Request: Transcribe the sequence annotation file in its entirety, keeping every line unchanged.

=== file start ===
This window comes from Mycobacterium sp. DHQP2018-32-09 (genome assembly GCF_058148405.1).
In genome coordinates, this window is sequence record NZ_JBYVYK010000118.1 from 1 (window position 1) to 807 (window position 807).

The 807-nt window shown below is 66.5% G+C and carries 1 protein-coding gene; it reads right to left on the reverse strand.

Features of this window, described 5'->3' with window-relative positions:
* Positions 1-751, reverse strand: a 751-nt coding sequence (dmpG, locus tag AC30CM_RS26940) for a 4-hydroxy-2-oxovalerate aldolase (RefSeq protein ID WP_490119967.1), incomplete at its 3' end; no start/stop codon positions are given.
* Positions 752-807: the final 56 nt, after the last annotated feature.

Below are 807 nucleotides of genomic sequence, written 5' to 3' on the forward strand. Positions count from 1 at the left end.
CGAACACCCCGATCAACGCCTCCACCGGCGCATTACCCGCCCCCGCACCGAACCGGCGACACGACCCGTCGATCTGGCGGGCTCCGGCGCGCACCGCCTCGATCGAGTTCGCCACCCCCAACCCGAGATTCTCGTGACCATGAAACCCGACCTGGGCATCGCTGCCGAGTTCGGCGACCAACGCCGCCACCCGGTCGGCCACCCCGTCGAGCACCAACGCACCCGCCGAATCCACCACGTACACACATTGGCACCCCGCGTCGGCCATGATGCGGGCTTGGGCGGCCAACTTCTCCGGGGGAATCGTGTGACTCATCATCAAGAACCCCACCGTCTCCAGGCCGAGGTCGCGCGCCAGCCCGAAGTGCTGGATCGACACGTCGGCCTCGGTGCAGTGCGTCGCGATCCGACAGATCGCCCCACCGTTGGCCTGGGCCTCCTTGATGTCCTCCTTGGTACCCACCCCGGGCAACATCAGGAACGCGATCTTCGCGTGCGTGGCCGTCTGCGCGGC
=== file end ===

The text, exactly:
This window comes from Mycobacterium sp. DHQP2018-32-09 (genome assembly GCF_058148405.1).
In genome coordinates, this window is sequence record NZ_JBYVYK010000118.1 from 1 (window position 1) to 807 (window position 807).

The 807-nt window shown below is 66.5% G+C and carries 1 protein-coding gene; it reads right to left on the reverse strand.

Features of this window, described 5'->3' with window-relative positions:
* Positions 1-751, reverse strand: a 751-nt coding sequence (dmpG, locus tag AC30CM_RS26940) for a 4-hydroxy-2-oxovalerate aldolase (RefSeq protein ID WP_490119967.1), incomplete at its 3' end; no start/stop codon positions are given.
* Positions 752-807: the final 56 nt, after the last annotated feature.

Below are 807 nucleotides of genomic sequence, written 5' to 3' on the forward strand. Positions count from 1 at the left end.
CGAACACCCCGATCAACGCCTCCACCGGCGCATTACCCGCCCCCGCACCGAACCGGCGACACGACCCGTCGATCTGGCGGGCTCCGGCGCGCACCGCCTCGATCGAGTTCGCCACCCCCAACCCGAGATTCTCGTGACCATGAAACCCGACCTGGGCATCGCTGCCGAGTTCGGCGACCAACGCCGCCACCCGGTCGGCCACCCCGTCGAGCACCAACGCACCCGCCGAATCCACCACGTACACACATTGGCACCCCGCGTCGGCCATGATGCGGGCTTGGGCGGCCAACTTCTCCGGGGGAATCGTGTGACTCATCATCAAGAACCCCACCGTCTCCAGGCCGAGGTCGCGCGCCAGCCCGAAGTGCTGGATCGACACGTCGGCCTCGGTGCAGTGCGTCGCGATCCGACAGATCGCCCCACCGTTGGCCTGGGCCTCCTTGATGTCCTCCTTGGTACCCACCCCGGGCAACATCAGGAACGCGATCTTCGCGTGCGTGGCCGTCTGCGCGGC